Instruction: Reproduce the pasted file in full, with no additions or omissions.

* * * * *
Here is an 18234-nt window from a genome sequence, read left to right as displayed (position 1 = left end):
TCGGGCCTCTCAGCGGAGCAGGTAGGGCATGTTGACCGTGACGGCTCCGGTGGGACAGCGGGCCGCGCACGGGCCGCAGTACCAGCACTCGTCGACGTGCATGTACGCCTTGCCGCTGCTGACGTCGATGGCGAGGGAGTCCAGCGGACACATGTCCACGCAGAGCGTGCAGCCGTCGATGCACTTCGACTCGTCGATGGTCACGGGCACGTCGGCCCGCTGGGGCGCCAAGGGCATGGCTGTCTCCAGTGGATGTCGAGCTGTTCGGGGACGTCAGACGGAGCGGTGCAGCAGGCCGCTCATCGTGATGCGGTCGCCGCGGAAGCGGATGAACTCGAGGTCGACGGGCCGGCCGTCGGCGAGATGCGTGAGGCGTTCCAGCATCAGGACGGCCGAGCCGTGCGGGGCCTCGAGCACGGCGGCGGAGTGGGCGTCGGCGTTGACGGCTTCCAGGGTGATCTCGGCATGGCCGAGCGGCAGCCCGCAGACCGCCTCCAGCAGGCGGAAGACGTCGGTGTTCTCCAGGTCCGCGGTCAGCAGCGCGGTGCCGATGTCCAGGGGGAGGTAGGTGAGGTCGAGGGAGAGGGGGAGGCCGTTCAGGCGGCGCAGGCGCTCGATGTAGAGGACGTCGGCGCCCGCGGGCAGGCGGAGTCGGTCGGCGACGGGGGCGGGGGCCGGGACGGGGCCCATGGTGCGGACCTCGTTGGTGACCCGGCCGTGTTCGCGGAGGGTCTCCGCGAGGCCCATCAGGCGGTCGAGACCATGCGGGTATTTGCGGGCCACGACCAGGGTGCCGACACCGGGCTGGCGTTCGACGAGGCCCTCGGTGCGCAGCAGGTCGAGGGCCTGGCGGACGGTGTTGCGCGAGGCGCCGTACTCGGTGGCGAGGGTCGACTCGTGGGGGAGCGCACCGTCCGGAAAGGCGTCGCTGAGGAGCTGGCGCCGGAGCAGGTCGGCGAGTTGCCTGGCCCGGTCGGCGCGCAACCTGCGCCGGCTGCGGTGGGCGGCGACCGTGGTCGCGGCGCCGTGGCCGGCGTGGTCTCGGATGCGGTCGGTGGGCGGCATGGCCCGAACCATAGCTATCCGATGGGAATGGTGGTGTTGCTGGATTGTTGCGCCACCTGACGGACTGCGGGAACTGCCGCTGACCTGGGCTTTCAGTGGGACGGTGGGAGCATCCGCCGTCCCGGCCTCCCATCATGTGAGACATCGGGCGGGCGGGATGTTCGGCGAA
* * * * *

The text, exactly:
Here is an 18234-nt window from a genome sequence, read left to right as displayed (position 1 = left end):
TCGGGCCTCTCAGCGGAGCAGGTAGGGCATGTTGACCGTGACGGCTCCGGTGGGACAGCGGGCCGCGCACGGGCCGCAGTACCAGCACTCGTCGACGTGCATGTACGCCTTGCCGCTGCTGACGTCGATGGCGAGGGAGTCCAGCGGACACATGTCCACGCAGAGCGTGCAGCCGTCGATGCACTTCGACTCGTCGATGGTCACGGGCACGTCGGCCCGCTGGGGCGCCAAGGGCATGGCTGTCTCCAGTGGATGTCGAGCTGTTCGGGGACGTCAGACGGAGCGGTGCAGCAGGCCGCTCATCGTGATGCGGTCGCCGCGGAAGCGGATGAACTCGAGGTCGACGGGCCGGCCGTCGGCGAGATGCGTGAGGCGTTCCAGCATCAGGACGGCCGAGCCGTGCGGGGCCTCGAGCACGGCGGCGGAGTGGGCGTCGGCGTTGACGGCTTCCAGGGTGATCTCGGCATGGCCGAGCGGCAGCCCGCAGACCGCCTCCAGCAGGCGGAAGACGTCGGTGTTCTCCAGGTCCGCGGTCAGCAGCGCGGTGCCGATGTCCAGGGGGAGGTAGGTGAGGTCGAGGGAGAGGGGGAGGCCGTTCAGGCGGCGCAGGCGCTCGATGTAGAGGACGTCGGCGCCCGCGGGCAGGCGGAGTCGGTCGGCGACGGGGGCGGGGGCCGGGACGGGGCCCATGGTGCGGACCTCGTTGGTGACCCGGCCGTGTTCGCGGAGGGTCTCCGCGAGGCCCATCAGGCGGTCGAGACCATGCGGGTATTTGCGGGCCACGACCAGGGTGCCGACACCGGGCTGGCGTTCGACGAGGCCCTCGGTGCGCAGCAGGTCGAGGGCCTGGCGGACGGTGTTGCGCGAGGCGCCGTACTCGGTGGCGAGGGTCGACTCGTGGGGGAGCGCACCGTCCGGAAAGGCGTCGCTGAGGAGCTGGCGCCGGAGCAGGTCGGCGAGTTGCCTGGCCCGGTCGGCGCGCAACCTGCGCCGGCTGCGGTGGGCGGCGACCGTGGTCGCGGCGCCGTGGCCGGCGTGGTCTCGGATGCGGTCGGTGGGCGGCATGGCCCGAACCATAGCTATCCGATGGGAATGGTGGTGTTGCTGGATTGTTGCGCCACCTGACGGACTGCGGGAACTGCCGCTGACCTGGGCTTTCAGTGGGACGGTGGGAGCATCCGCCGTCCCGGCCTCCCATCATGTGAGACATCGGGCGGGCGGGATGTTCGGCGAA